The variety and the number of the available approaches, also reflected in the number of different clinical measures to assess foot posture [28], suggest that a robust definition of ARS for all the bones of the foot and ankle is still lacking, making it difficult to perform a thorough comparison of different data from the literature.

The goal of the present study is to propose a new definition of ARS for the foot and ankle bones using a morphological approach mainly based on the shape of the articular surfaces. More specifically, we targeted ARS definitions that are: (a) highly repeatable; (b) consistent among individuals; (c) clinically interpretable; (d) optimized for the kinematic description. An algorithm is also provided that, given the appropriate geometrical features fitted on a 3D representation of the bones model, computes ARS for each bone in the foot and ankle complex.

Methods

Anatomical reference system (ARS) definitions

For each bone in the foot, the approach requires the operator to identify articular surfaces or other bone elements, to which simple geometrical features (plane, sphere, circle, cylinder) are fitted. To minimize the amount of geometrical feature to be manually identified and depending on the bone, ARS definition may also rely on principal axes of inertia and bone centroid, automatically identified from the corresponding 3D bone model. A complete list of all the features for each bone is reported in Table 1. ARS for bones not included in Table 1 rely uniquely on principal inertia axes. In this work, features identification and geometrical fitting were performed in Geomagic Studio 2012. Given the parameters describing the fitted features (Table 1) and a 3D model of the bones, ARS were computed automatically through a Matlab routine provided with this paper (Additional material: numerical routine for the ARS definition).

Table 1 List of geometrical features to be identified for each bone, together with the corresponding parameters required by the proposed numerical routine

Our approach relies on right-handed reference system for both right and left feet. As a general rule, the x axis points anteriorly, the y axis proximally and the z axis points to the right, thus laterally for right feet and medially for left feet.

For brevity, the ARS definition is presented here only for representative bones. The complete list of ARS definition is provided in the supplementary material (Additional material: full list of ARS definitions).

Tibia

- The z axis is coincident with the axis of the cylinder fitted on the tibial plafond, pointing to the right;

- the origin is at the midpoint of the height of the same cylinder;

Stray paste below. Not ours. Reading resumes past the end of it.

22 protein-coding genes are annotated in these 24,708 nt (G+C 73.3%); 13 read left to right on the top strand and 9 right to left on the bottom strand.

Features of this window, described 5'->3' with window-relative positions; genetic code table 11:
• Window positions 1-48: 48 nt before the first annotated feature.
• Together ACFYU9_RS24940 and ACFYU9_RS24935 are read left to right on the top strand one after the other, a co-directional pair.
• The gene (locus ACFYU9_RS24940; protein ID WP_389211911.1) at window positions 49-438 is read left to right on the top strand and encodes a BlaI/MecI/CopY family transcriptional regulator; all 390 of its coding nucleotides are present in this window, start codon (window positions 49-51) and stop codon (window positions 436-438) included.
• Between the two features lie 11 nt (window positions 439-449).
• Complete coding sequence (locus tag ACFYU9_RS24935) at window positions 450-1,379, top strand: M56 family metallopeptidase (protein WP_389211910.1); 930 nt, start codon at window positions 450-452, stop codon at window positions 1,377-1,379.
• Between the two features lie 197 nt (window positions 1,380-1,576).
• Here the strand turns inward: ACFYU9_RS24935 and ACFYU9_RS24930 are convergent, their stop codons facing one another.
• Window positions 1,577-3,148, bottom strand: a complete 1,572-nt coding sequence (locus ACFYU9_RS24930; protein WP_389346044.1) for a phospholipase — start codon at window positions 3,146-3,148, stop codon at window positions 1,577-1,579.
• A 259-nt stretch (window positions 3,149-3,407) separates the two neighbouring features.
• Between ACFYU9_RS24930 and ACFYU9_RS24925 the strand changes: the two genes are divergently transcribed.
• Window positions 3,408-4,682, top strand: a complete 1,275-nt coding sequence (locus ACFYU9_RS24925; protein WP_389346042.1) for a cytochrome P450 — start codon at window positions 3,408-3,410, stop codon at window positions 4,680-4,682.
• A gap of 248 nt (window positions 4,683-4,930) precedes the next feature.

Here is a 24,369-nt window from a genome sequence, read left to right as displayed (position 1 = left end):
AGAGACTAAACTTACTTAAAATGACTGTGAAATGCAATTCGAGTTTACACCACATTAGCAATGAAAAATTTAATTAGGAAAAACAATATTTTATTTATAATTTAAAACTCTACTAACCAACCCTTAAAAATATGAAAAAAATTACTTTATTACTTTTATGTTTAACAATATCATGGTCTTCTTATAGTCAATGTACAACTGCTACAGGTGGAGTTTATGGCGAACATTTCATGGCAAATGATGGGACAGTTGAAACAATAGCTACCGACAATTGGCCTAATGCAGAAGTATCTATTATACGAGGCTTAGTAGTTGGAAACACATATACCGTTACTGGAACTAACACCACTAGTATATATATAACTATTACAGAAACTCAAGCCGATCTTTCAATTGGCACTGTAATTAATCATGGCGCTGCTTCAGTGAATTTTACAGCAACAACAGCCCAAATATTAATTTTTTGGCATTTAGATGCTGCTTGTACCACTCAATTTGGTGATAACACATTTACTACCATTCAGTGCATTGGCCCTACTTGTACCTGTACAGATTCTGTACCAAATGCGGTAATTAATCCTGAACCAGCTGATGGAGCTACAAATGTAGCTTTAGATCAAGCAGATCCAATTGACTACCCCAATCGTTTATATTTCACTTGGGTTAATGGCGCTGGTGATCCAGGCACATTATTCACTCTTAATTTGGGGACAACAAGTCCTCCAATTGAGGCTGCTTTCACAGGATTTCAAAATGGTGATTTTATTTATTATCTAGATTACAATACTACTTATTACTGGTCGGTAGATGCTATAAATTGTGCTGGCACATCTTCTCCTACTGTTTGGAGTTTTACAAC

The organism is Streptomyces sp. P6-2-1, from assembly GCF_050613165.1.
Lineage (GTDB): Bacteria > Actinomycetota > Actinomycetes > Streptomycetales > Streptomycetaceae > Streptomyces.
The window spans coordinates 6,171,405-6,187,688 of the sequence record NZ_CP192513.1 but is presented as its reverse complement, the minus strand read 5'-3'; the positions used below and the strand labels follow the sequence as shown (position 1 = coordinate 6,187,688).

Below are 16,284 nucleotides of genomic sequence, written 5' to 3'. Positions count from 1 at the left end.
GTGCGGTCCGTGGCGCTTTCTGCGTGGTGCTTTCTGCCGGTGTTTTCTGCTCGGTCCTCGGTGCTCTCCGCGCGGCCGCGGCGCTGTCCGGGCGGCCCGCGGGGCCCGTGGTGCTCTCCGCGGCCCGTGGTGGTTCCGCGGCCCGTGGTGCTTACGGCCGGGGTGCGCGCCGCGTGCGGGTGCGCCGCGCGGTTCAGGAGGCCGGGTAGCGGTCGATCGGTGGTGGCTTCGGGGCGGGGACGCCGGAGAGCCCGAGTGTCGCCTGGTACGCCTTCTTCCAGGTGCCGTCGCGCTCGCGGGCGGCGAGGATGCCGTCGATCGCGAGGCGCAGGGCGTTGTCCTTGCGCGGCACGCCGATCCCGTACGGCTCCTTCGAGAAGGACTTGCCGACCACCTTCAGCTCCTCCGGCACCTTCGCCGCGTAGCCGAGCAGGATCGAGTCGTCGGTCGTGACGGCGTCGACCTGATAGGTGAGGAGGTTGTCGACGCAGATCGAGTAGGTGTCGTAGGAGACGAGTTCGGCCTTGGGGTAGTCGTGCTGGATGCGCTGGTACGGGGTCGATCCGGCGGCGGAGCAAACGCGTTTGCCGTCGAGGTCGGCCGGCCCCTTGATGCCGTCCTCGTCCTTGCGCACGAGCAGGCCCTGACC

- the x axis is normal to the plane defined by z axis and the centre of the circumference fitted on the most proximal portion available of diaphysis, pointing anteriorly;

- the y axis is orthogonal to x and z axes, pointing proximally (Fig. 1).

Fig. 1
figure 1

Definition of the tibia ARS: a) cylinder fitted on the tibial plafond and the z axis; b) origin; c) x axis definition; d) final ARS. In this and following figures a left foot is considered; the portion of articular surfaces used for the fitting of geometrical feature is represented in red; the construction curves are in green; the final x, y, and z axes of the ARS are in blue, represented by one, two and three arrows respectively

Talus

- The z axis is coincident with the axis of the cylinder fitted on the trochlea tali, pointing to the right;

- the origin is at the midpoint of the height of the same cylinder;

- as for the y axis, the talus principal axes of inertia are computed; the axis forming the smallest angle with the tibia x axis is chosen and its cross product with the z axis is taken, pointing proximally.

- the x axis is orthogonal to the y and z axes, pointing anteriorly (Fig. 2).

Fig. 2
figure 2

Definition of the talus ARS: a) cylinder fitted on trochlea tali; b) origin; c) final ARS

Calcaneus

- The origin is coincident with the bone centroid;

- the x axis is parallel to the line through the centers of the spheres fitted on articular surfaces (see Table 1), pointing anteriorly;

- the z axis is defined as the cross product between the x axis and the normal to the plane fitting to the articulating surface between calcaneus and cuboid, pointing to the right.

- the y axis is orthogonal to the x and z axes, pointing proximally (Fig. 3).

Fig. 3
figure 3

Definition of the calcaneus ARS: a) sphere fitted on anterior and middle talar facets; b) sphere fitted on posterior talar facet; c) x axis definition; d) plane fitted to the calcaneo-cuboidal articular surface; e) definition of the z axis; f) final ARS

Navicular

- The origin is coincident with the bone centroid;

- the x axis is defined as the axis through the origin and the centre of the sphere fitted on articular surface between navicular and talus, pointing anteriorly;

- as for the y axis, the navicular principal axes of inertia are computed; the axis forming the smallest angle with the talus z axis is chosen and its cross product with the x axis is taken, pointing proximally;

- the z axis is orthogonal to the x and y axes, pointing to the right (Fig. 4).

Fig. 4
figure 4